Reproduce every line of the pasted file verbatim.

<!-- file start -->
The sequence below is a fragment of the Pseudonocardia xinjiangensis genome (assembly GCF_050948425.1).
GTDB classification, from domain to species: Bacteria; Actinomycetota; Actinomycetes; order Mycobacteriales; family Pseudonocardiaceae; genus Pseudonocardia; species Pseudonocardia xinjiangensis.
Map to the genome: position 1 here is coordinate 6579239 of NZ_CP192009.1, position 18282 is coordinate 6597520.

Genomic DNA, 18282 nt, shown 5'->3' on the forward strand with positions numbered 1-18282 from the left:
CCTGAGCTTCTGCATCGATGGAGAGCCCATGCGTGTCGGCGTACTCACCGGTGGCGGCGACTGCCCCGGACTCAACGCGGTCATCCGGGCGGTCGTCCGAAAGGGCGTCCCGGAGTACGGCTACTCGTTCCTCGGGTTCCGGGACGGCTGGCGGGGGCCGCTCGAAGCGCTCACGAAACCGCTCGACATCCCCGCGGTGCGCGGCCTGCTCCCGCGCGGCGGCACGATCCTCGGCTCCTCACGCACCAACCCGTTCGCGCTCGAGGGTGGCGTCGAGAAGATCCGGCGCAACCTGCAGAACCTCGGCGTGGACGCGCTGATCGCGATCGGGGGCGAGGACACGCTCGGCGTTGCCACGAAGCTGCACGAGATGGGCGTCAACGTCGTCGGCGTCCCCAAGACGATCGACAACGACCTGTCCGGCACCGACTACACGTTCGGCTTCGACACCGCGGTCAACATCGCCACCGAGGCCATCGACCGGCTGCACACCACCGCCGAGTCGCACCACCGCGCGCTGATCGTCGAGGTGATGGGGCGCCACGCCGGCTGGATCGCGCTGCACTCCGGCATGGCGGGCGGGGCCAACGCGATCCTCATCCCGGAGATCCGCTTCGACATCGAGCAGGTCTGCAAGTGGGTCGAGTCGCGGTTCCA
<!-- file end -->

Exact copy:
The sequence below is a fragment of the Pseudonocardia xinjiangensis genome (assembly GCF_050948425.1).
GTDB classification, from domain to species: Bacteria; Actinomycetota; Actinomycetes; order Mycobacteriales; family Pseudonocardiaceae; genus Pseudonocardia; species Pseudonocardia xinjiangensis.
Map to the genome: position 1 here is coordinate 6579239 of NZ_CP192009.1, position 18282 is coordinate 6597520.

Genomic DNA, 18282 nt, shown 5'->3' on the forward strand with positions numbered 1-18282 from the left:
CCTGAGCTTCTGCATCGATGGAGAGCCCATGCGTGTCGGCGTACTCACCGGTGGCGGCGACTGCCCCGGACTCAACGCGGTCATCCGGGCGGTCGTCCGAAAGGGCGTCCCGGAGTACGGCTACTCGTTCCTCGGGTTCCGGGACGGCTGGCGGGGGCCGCTCGAAGCGCTCACGAAACCGCTCGACATCCCCGCGGTGCGCGGCCTGCTCCCGCGCGGCGGCACGATCCTCGGCTCCTCACGCACCAACCCGTTCGCGCTCGAGGGTGGCGTCGAGAAGATCCGGCGCAACCTGCAGAACCTCGGCGTGGACGCGCTGATCGCGATCGGGGGCGAGGACACGCTCGGCGTTGCCACGAAGCTGCACGAGATGGGCGTCAACGTCGTCGGCGTCCCCAAGACGATCGACAACGACCTGTCCGGCACCGACTACACGTTCGGCTTCGACACCGCGGTCAACATCGCCACCGAGGCCATCGACCGGCTGCACACCACCGCCGAGTCGCACCACCGCGCGCTGATCGTCGAGGTGATGGGGCGCCACGCCGGCTGGATCGCGCTGCACTCCGGCATGGCGGGCGGGGCCAACGCGATCCTCATCCCGGAGATCCGCTTCGACATCGAGCAGGTCTGCAAGTGGGTCGAGTCGCGGTTCCA